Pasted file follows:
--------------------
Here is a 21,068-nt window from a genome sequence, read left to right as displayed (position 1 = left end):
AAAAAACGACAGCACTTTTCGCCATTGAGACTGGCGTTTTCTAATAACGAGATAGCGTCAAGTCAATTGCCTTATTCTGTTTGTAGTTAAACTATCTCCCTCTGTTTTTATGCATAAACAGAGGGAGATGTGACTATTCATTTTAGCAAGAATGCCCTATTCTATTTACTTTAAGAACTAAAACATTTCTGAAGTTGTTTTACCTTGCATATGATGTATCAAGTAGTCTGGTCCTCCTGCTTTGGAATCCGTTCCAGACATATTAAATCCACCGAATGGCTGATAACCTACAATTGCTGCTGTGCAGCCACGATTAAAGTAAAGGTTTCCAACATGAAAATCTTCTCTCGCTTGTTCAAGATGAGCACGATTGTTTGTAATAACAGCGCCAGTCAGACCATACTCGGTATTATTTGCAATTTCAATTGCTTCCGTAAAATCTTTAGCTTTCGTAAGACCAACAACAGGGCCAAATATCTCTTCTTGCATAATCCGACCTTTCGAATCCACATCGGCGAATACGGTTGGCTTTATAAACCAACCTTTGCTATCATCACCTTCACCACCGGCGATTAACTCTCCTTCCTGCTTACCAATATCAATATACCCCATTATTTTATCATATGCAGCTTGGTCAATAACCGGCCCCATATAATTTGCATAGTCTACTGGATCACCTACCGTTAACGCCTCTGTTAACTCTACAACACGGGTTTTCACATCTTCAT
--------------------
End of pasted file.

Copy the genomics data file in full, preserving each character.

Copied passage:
Here is a 21,068-nt window from a genome sequence, read left to right as displayed (position 1 = left end):
AAAAAACGACAGCACTTTTCGCCATTGAGACTGGCGTTTTCTAATAACGAGATAGCGTCAAGTCAATTGCCTTATTCTGTTTGTAGTTAAACTATCTCCCTCTGTTTTTATGCATAAACAGAGGGAGATGTGACTATTCATTTTAGCAAGAATGCCCTATTCTATTTACTTTAAGAACTAAAACATTTCTGAAGTTGTTTTACCTTGCATATGATGTATCAAGTAGTCTGGTCCTCCTGCTTTGGAATCCGTTCCAGACATATTAAATCCACCGAATGGCTGATAACCTACAATTGCTGCTGTGCAGCCACGATTAAAGTAAAGGTTTCCAACATGAAAATCTTCTCTCGCTTGTTCAAGATGAGCACGATTGTTTGTAATAACAGCGCCAGTCAGACCATACTCGGTATTATTTGCAATTTCAATTGCTTCCGTAAAATCTTTAGCTTTCGTAAGACCAACAACAGGGCCAAATATCTCTTCTTGCATAATCCGACCTTTCGAATCCACATCGGCGAATACGGTTGGCTTTATAAACCAACCTTTGCTATCATCACCTTCACCACCGGCGATTAACTCTCCTTCCTGCTTACCAATATCAATATACCCCATTATTTTATCATATGCAGCTTGGTCAATAACCGGCCCCATATAATTTGCATAGTCTACTGGATCACCTACCGTTAACGCCTCTGTTAACTCTACAACACGGGTTTTCACATCTTCAT